Stay Safe, Stay Cool, Have Fun
It seems like just yesterday we were freezing under a gray sky, shovel in hand, digging our cars out of their snowy prisons. We survived another winter and spring, and the surefire signs of summer are all around us.
Most people drive longer distances and more frequently in the summer. So before you pack up the kids, bikes, sunscreen, and Fido for a trip to the campground or the beach, keep in mind that the rules of the road have changed for summertime.
Your Car Drives Fine, But It’s Running a Temperature
Never Leave Children or Pets Unattended
Even though you’ll only be gone a few moments, a few moments is all it takes for the temperature inside your vehicle to climb to extreme levels, creating a potentially deadly situation for children and pets.
According to a study by General Motors Canada, the temperature inside a previously air-conditioned vehicle can exceed 122 degrees within 20 minutes on a 95-degree day. Within 40 minutes the temperature can climb to 150 degrees. And forget about leaving a window slightly open or “cracked”, that does little or nothing to prevent the temperature from skyrocketing, according to the study.
Even on relatively mild days, passenger compartment temperature can rise very quickly and overwhelm a child’s ability to control body temperature. Over 135 children have died in hot parked cars since 1996. The reason for this shockingly high number seems to be that parents are simply not aware of the risks. Remember that a car is no place for an unattended child, so when you stop for those quick errands unbuckle them, grab them and take them with you.
Don’t Hit the Boiling Point
Keeping Your Cooling System Cool
Did you know that a combustion engine is a very inefficient way to power a car? The typical automotive engine is wasteful because about one third of the fuel’s energy is converted to unwanted heat. This heat must be removed by the cooling system; otherwise it would melt your engine.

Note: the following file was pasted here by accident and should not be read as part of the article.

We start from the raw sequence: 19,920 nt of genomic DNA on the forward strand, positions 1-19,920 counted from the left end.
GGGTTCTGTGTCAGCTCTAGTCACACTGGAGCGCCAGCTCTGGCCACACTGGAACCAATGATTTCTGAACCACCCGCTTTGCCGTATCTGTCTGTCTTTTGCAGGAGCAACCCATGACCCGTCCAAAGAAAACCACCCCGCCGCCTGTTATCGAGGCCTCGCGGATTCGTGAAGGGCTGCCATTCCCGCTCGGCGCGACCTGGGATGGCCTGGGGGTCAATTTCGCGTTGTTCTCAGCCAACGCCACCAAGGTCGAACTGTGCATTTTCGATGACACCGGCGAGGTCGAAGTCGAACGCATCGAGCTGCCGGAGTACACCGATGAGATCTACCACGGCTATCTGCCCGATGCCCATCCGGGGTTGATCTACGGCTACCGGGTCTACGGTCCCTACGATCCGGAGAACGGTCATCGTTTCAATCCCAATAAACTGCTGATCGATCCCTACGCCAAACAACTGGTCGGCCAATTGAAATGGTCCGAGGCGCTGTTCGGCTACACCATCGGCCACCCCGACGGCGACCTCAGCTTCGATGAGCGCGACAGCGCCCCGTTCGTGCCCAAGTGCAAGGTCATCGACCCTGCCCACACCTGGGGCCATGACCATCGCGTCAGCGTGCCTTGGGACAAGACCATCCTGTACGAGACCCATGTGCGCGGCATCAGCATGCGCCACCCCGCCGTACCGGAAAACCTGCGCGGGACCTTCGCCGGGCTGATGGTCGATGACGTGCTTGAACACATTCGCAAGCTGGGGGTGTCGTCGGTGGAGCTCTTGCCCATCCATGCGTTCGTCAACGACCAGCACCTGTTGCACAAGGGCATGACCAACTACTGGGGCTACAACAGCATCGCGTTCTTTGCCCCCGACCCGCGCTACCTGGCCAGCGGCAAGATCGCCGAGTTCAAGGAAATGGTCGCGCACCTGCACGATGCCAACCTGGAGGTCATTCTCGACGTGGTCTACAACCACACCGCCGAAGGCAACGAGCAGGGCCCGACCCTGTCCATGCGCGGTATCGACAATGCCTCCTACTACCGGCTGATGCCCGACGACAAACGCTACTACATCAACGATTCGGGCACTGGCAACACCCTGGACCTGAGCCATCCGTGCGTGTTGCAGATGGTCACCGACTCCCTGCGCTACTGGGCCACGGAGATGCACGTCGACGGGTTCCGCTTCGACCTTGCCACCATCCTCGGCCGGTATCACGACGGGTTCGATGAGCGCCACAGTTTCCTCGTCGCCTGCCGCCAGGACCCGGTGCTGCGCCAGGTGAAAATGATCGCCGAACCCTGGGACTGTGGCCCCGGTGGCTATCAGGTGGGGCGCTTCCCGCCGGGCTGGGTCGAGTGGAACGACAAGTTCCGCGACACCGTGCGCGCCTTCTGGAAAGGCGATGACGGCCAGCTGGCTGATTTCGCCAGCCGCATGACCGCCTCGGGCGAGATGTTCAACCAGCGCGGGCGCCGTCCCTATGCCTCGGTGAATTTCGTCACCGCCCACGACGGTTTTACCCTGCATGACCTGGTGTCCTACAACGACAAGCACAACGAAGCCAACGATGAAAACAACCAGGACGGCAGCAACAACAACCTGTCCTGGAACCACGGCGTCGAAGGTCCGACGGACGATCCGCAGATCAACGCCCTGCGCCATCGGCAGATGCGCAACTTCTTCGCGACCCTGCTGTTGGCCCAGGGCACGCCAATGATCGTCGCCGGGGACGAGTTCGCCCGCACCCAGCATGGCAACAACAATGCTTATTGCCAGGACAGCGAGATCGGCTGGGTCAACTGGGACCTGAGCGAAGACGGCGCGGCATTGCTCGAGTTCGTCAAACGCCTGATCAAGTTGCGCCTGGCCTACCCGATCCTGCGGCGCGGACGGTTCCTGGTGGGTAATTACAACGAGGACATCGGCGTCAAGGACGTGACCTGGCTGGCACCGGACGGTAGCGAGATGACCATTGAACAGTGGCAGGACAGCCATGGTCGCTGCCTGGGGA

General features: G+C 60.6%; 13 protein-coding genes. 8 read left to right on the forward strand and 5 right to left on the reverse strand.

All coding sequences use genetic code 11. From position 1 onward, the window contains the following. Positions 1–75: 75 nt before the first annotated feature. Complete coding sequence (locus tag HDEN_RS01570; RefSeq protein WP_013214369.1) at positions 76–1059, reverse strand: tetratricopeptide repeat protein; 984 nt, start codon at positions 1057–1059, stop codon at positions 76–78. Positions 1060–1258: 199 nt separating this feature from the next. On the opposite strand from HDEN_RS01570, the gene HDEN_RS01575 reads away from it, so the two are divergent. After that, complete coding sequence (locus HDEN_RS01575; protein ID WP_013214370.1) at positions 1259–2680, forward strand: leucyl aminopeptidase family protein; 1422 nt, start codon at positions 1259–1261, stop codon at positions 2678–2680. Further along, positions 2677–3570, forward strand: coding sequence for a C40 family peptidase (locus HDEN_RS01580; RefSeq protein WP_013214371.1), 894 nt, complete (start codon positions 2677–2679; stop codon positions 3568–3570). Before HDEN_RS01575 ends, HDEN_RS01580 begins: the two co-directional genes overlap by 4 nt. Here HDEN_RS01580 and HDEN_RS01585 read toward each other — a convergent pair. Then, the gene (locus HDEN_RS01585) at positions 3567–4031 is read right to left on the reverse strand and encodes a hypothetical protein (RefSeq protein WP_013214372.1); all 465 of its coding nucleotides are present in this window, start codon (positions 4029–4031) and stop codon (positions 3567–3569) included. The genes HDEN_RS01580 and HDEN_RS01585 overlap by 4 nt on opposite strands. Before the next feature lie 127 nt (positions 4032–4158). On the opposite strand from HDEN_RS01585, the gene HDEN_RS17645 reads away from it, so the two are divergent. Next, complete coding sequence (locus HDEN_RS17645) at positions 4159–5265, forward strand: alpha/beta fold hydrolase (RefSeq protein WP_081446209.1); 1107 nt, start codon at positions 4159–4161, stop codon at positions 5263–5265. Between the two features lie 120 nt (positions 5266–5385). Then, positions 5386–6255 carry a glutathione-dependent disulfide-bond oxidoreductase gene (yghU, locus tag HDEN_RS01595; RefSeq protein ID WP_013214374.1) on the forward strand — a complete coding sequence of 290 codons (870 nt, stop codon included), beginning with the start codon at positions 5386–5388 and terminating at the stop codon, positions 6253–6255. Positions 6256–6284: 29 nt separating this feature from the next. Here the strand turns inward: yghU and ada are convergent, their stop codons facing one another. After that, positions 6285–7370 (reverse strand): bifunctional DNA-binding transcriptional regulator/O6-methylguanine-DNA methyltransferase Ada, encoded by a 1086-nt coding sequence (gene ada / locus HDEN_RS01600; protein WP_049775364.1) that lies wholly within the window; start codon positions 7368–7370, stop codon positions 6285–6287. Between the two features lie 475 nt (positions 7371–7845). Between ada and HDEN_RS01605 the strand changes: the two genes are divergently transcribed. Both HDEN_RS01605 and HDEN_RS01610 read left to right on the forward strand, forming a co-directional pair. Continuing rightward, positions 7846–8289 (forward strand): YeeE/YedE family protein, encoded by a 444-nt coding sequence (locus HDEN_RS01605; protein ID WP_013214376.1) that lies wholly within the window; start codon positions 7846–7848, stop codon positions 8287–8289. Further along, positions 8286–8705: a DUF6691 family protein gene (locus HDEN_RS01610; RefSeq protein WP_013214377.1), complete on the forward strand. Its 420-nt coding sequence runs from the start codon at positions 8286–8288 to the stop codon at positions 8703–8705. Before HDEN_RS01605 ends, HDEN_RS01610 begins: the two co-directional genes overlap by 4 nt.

A 3.0-liter V6 engine pushing a 3,800-pound car down the highway at 60 miles per hour produces enough waste heat to heat a three-bedroom house comfortably in the dead of winter. So, unless you are driving an electric car, you are stuck with a combustion engine, and you have to keep it cool.
The best way to avoid becoming one of the unfortunates on the side of the road with steam billowing from the engine is preventive maintenance. Use this checklist to determine your vehicle’s summer-worthiness or get your cooling system inspected by a certified mechanic. (The following checks should be performed when your engine is cold.)
•The fan belt should be checked for cracks or glazing in the area that runs between the pulleys. If it is cracked it will break, and if it is glazed it will slip. If either of these conditions are observed, replace it immediately.
•Check the fan belt’s tension. The fan belt should be able to move about ½ inch when pushed between the alternator and crankshaft pulley. Tighten the belt as necessary.
•Inspect all hoses for cracking.
•Look for signs of leakage around the water pump.
•Check the pressure cap to see that the rubber is not cracked and is still flexible. Replace as necessary.Always remember to wait until the radiator and engine block are cold before removing the pressure cap
Pulling a Trailer
There is a whole lot more to pulling a trailer than simply hitching her up and barreling down the road. You need to adjust the way your vehicle handles. The National Hightway Traffic Safety Adminsistration (NHTSA) recommends the following:
•Use the driving gear that the manufacutuere recommends for towing.
•Drive at moderate speeds. Avoid sudden stops and starts that can cause skidding, sliding or jack-knifing.
•Make wider turns at curves and corners.
•Allow considerably more distance for stopping.